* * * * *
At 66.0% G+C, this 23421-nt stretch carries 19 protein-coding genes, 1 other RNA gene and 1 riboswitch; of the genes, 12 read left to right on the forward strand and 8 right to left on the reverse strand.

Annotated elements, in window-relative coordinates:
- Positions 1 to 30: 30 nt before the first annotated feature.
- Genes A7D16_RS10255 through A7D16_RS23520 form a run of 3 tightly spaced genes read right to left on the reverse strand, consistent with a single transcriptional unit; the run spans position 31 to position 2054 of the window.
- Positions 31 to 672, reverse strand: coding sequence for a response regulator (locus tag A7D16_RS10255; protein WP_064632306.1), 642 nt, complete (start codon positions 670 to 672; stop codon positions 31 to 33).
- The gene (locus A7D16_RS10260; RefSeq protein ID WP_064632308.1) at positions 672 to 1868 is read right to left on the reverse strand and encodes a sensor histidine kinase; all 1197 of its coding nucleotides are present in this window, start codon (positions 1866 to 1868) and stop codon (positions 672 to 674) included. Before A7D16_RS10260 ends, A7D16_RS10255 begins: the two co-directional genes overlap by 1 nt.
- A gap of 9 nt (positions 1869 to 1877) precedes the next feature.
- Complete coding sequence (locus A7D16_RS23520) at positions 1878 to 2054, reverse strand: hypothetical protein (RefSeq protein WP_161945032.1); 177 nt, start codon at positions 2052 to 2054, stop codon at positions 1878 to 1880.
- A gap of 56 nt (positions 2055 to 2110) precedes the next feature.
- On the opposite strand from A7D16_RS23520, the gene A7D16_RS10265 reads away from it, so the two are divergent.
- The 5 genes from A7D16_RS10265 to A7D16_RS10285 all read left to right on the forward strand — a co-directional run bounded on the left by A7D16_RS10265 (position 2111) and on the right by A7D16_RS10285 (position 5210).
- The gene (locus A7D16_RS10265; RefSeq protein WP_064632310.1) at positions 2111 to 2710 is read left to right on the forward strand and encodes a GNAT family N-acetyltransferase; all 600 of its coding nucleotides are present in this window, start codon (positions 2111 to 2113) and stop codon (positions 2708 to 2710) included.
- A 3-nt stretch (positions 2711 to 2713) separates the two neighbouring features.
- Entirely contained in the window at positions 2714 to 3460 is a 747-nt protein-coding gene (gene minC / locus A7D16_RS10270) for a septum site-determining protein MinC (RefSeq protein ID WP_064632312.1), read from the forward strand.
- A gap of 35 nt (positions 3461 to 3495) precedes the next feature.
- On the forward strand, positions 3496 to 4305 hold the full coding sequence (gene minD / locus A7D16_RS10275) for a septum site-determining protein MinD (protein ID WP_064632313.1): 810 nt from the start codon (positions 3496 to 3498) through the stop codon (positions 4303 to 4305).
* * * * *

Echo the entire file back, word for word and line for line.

At 66.0% G+C, this 23421-nt stretch carries 19 protein-coding genes, 1 other RNA gene and 1 riboswitch; of the genes, 12 read left to right on the forward strand and 8 right to left on the reverse strand.

Annotated elements, in window-relative coordinates:
- Positions 1 to 30: 30 nt before the first annotated feature.
- Genes A7D16_RS10255 through A7D16_RS23520 form a run of 3 tightly spaced genes read right to left on the reverse strand, consistent with a single transcriptional unit; the run spans position 31 to position 2054 of the window.
- Positions 31 to 672, reverse strand: coding sequence for a response regulator (locus tag A7D16_RS10255; protein WP_064632306.1), 642 nt, complete (start codon positions 670 to 672; stop codon positions 31 to 33).
- The gene (locus A7D16_RS10260; RefSeq protein ID WP_064632308.1) at positions 672 to 1868 is read right to left on the reverse strand and encodes a sensor histidine kinase; all 1197 of its coding nucleotides are present in this window, start codon (positions 1866 to 1868) and stop codon (positions 672 to 674) included. Before A7D16_RS10260 ends, A7D16_RS10255 begins: the two co-directional genes overlap by 1 nt.
- A gap of 9 nt (positions 1869 to 1877) precedes the next feature.
- Complete coding sequence (locus A7D16_RS23520) at positions 1878 to 2054, reverse strand: hypothetical protein (RefSeq protein WP_161945032.1); 177 nt, start codon at positions 2052 to 2054, stop codon at positions 1878 to 1880.
- A gap of 56 nt (positions 2055 to 2110) precedes the next feature.
- On the opposite strand from A7D16_RS23520, the gene A7D16_RS10265 reads away from it, so the two are divergent.
- The 5 genes from A7D16_RS10265 to A7D16_RS10285 all read left to right on the forward strand — a co-directional run bounded on the left by A7D16_RS10265 (position 2111) and on the right by A7D16_RS10285 (position 5210).
- The gene (locus A7D16_RS10265; RefSeq protein WP_064632310.1) at positions 2111 to 2710 is read left to right on the forward strand and encodes a GNAT family N-acetyltransferase; all 600 of its coding nucleotides are present in this window, start codon (positions 2111 to 2113) and stop codon (positions 2708 to 2710) included.
- A 3-nt stretch (positions 2711 to 2713) separates the two neighbouring features.
- Entirely contained in the window at positions 2714 to 3460 is a 747-nt protein-coding gene (gene minC / locus A7D16_RS10270) for a septum site-determining protein MinC (RefSeq protein ID WP_064632312.1), read from the forward strand.
- A gap of 35 nt (positions 3461 to 3495) precedes the next feature.
- On the forward strand, positions 3496 to 4305 hold the full coding sequence (gene minD / locus A7D16_RS10275) for a septum site-determining protein MinD (protein ID WP_064632313.1): 810 nt from the start codon (positions 3496 to 3498) through the stop codon (positions 4303 to 4305).